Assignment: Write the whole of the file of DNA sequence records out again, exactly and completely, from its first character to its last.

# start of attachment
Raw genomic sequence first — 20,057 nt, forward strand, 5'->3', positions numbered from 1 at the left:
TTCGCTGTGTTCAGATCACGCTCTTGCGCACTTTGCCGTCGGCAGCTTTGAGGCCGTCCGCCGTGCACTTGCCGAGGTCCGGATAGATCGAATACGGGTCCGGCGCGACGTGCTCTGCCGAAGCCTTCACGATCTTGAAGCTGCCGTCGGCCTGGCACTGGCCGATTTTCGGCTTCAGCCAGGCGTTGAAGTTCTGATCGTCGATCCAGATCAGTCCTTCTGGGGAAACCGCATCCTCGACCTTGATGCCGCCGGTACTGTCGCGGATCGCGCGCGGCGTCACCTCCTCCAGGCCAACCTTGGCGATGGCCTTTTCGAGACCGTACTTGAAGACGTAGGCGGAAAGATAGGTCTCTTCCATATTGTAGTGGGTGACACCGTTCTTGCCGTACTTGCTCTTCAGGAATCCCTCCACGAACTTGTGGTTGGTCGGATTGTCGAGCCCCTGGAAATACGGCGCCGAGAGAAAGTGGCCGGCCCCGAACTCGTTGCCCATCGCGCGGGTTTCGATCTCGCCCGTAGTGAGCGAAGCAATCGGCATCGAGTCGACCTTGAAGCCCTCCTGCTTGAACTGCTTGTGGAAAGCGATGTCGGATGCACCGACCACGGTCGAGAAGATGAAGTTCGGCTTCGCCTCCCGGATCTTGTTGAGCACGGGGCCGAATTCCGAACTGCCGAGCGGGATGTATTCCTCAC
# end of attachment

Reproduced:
Raw genomic sequence first — 20,057 nt, forward strand, 5'->3', positions numbered from 1 at the left:
TTCGCTGTGTTCAGATCACGCTCTTGCGCACTTTGCCGTCGGCAGCTTTGAGGCCGTCCGCCGTGCACTTGCCGAGGTCCGGATAGATCGAATACGGGTCCGGCGCGACGTGCTCTGCCGAAGCCTTCACGATCTTGAAGCTGCCGTCGGCCTGGCACTGGCCGATTTTCGGCTTCAGCCAGGCGTTGAAGTTCTGATCGTCGATCCAGATCAGTCCTTCTGGGGAAACCGCATCCTCGACCTTGATGCCGCCGGTACTGTCGCGGATCGCGCGCGGCGTCACCTCCTCCAGGCCAACCTTGGCGATGGCCTTTTCGAGACCGTACTTGAAGACGTAGGCGGAAAGATAGGTCTCTTCCATATTGTAGTGGGTGACACCGTTCTTGCCGTACTTGCTCTTCAGGAATCCCTCCACGAACTTGTGGTTGGTCGGATTGTCGAGCCCCTGGAAATACGGCGCCGAGAGAAAGTGGCCGGCCCCGAACTCGTTGCCCATCGCGCGGGTTTCGATCTCGCCCGTAGTGAGCGAAGCAATCGGCATCGAGTCGACCTTGAAGCCCTCCTGCTTGAACTGCTTGTGGAAAGCGATGTCGGATGCACCGACCACGGTCGAGAAGATGAAGTTCGGCTTCGCCTCCCGGATCTTGTTGAGCACGGGGCCGAATTCCGAACTGCCGAGCGGGATGTATTCCTCAC